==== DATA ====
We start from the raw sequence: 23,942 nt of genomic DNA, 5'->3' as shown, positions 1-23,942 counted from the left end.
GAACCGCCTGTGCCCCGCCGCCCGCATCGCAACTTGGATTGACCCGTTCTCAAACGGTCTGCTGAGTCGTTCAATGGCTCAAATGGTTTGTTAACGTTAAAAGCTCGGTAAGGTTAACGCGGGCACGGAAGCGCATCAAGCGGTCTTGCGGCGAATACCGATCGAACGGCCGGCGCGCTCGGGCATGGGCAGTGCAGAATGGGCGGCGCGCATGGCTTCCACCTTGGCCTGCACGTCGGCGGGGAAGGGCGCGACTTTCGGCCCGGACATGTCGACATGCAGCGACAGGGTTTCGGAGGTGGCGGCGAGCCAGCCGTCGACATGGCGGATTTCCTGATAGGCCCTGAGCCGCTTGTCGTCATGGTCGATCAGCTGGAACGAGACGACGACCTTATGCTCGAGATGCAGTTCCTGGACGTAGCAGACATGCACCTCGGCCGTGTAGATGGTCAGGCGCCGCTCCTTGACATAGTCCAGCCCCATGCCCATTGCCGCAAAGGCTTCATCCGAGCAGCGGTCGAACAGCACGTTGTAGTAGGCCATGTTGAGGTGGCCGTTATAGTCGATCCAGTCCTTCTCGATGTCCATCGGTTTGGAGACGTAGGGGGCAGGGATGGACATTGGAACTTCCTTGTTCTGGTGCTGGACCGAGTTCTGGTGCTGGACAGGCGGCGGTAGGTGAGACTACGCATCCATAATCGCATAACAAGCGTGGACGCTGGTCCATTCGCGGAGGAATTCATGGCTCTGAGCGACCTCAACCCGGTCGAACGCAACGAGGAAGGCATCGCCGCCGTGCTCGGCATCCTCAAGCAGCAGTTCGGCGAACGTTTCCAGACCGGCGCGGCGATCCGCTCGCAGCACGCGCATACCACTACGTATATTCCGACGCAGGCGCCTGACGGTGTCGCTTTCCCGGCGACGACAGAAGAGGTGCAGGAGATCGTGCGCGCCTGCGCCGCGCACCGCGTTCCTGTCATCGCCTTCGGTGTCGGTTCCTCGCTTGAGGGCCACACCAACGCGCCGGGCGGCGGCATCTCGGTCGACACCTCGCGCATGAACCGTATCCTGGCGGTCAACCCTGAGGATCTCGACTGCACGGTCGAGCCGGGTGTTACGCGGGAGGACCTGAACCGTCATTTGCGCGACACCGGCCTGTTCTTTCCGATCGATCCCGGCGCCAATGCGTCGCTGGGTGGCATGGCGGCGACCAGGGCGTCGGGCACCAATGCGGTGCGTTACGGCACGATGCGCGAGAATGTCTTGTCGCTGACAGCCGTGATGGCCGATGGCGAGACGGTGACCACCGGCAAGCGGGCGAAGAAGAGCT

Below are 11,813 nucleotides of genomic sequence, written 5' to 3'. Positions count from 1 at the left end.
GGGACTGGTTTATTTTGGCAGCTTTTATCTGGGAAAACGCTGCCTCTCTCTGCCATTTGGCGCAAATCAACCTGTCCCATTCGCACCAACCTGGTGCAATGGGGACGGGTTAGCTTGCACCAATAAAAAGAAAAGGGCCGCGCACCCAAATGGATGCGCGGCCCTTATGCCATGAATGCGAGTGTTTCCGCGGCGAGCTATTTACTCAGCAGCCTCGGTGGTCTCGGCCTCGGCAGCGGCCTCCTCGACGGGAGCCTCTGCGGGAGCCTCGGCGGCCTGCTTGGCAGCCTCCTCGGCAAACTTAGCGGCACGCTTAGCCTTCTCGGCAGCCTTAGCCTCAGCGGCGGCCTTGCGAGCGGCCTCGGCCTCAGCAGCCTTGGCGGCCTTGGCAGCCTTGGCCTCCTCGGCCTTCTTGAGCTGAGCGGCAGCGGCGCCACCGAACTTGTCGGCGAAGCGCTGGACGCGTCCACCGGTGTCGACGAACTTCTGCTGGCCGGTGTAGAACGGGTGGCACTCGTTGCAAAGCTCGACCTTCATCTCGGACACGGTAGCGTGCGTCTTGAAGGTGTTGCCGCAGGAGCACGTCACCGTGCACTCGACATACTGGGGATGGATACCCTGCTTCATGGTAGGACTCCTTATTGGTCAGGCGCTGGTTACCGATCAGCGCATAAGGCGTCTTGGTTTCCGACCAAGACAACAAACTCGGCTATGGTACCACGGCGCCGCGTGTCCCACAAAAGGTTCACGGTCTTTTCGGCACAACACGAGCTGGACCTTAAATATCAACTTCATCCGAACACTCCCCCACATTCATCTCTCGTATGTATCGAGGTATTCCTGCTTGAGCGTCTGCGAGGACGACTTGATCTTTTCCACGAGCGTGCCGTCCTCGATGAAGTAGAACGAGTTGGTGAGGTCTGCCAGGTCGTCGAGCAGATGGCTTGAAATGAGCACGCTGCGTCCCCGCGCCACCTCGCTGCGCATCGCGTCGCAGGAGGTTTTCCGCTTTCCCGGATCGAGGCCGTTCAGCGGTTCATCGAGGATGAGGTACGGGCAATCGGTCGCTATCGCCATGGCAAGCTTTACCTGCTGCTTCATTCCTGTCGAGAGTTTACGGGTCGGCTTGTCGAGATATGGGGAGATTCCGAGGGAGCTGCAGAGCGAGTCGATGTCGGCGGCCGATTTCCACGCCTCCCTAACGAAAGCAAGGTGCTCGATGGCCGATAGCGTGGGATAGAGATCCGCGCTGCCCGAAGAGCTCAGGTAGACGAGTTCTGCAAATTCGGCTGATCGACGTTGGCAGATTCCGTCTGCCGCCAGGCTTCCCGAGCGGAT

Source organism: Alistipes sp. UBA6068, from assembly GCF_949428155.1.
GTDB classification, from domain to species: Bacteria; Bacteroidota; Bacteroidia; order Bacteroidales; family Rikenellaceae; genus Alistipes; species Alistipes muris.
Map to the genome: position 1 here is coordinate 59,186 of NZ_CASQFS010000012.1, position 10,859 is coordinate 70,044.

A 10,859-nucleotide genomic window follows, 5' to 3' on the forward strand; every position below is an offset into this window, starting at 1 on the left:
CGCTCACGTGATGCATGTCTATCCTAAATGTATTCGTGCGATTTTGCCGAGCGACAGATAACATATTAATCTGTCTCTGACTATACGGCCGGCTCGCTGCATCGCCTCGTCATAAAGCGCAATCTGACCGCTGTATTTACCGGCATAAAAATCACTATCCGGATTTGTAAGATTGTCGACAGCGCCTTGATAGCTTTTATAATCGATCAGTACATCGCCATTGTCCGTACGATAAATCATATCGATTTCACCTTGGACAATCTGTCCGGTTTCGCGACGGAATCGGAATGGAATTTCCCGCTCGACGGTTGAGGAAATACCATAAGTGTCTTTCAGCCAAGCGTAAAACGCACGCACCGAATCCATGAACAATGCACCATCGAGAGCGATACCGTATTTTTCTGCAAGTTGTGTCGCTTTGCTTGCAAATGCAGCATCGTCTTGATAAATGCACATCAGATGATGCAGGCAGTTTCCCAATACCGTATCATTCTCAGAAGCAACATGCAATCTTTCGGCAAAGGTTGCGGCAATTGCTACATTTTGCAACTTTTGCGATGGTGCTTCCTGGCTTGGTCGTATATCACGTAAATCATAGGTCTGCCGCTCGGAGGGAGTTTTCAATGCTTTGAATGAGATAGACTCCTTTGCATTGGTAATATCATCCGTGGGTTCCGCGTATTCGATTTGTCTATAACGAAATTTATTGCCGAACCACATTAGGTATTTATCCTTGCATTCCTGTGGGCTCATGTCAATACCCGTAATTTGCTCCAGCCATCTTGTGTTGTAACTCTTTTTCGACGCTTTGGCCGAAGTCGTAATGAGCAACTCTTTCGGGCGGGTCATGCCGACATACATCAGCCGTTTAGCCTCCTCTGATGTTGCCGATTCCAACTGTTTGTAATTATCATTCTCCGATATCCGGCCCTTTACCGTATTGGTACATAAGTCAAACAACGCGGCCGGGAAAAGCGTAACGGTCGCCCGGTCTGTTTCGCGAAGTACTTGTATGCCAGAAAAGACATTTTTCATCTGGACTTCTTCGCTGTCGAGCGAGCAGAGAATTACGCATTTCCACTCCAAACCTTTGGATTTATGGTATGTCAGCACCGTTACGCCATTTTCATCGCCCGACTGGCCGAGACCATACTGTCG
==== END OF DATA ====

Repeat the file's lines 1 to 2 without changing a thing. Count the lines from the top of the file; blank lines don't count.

We start from the raw sequence: 23,942 nt of genomic DNA, 5'->3' as shown, positions 1-23,942 counted from the left end.
GAACCGCCTGTGCCCCGCCGCCCGCATCGCAACTTGGATTGACCCGTTCTCAAACGGTCTGCTGAGTCGTTCAATGGCTCAAATGGTTTGTTAACGTTAAAAGCTCGGTAAGGTTAACGCGGGCACGGAAGCGCATCAAGCGGTCTTGCGGCGAATACCGATCGAACGGCCGGCGCGCTCGGGCATGGGCAGTGCAGAATGGGCGGCGCGCATGGCTTCCACCTTGGCCTGCACGTCGGCGGGGAAGGGCGCGACTTTCGGCCCGGACATGTCGACATGCAGCGACAGGGTTTCGGAGGTGGCGGCGAGCCAGCCGTCGACATGGCGGATTTCCTGATAGGCCCTGAGCCGCTTGTCGTCATGGTCGATCAGCTGGAACGAGACGACGACCTTATGCTCGAGATGCAGTTCCTGGACGTAGCAGACATGCACCTCGGCCGTGTAGATGGTCAGGCGCCGCTCCTTGACATAGTCCAGCCCCATGCCCATTGCCGCAAAGGCTTCATCCGAGCAGCGGTCGAACAGCACGTTGTAGTAGGCCATGTTGAGGTGGCCGTTATAGTCGATCCAGTCCTTCTCGATGTCCATCGGTTTGGAGACGTAGGGGGCAGGGATGGACATTGGAACTTCCTTGTTCTGGTGCTGGACCGAGTTCTGGTGCTGGACAGGCGGCGGTAGGTGAGACTACGCATCCATAATCGCATAACAAGCGTGGACGCTGGTCCATTCGCGGAGGAATTCATGGCTCTGAGCGACCTCAACCCGGTCGAACGCAACGAGGAAGGCATCGCCGCCGTGCTCGGCATCCTCAAGCAGCAGTTCGGCGAACGTTTCCAGACCGGCGCGGCGATCCGCTCGCAGCACGCGCATACCACTACGTATATTCCGACGCAGGCGCCTGACGGTGTCGCTTTCCCGGCGACGACAGAAGAGGTGCAGGAGATCGTGCGCGCCTGCGCCGCGCACCGCGTTCCTGTCATCGCCTTCGGTGTCGGTTCCTCGCTTGAGGGCCACACCAACGCGCCGGGCGGCGGCATCTCGGTCGACACCTCGCGCATGAACCGTATCCTGGCGGTCAACCCTGAGGATCTCGACTGCACGGTCGAGCCGGGTGTTACGCGGGAGGACCTGAACCGTCATTTGCGCGACACCGGCCTGTTCTTTCCGATCGATCCCGGCGCCAATGCGTCGCTGGGTGGCATGGCGGCGACCAGGGCGTCGGGCACCAATGCGGTGCGTTACGGCACGATGCGCGAGAATGTCTTGTCGCTGACAGCCGTGATGGCCGATGGCGAGACGGTGACCACCGGCAAGCGGGCGAAGAAGAGCT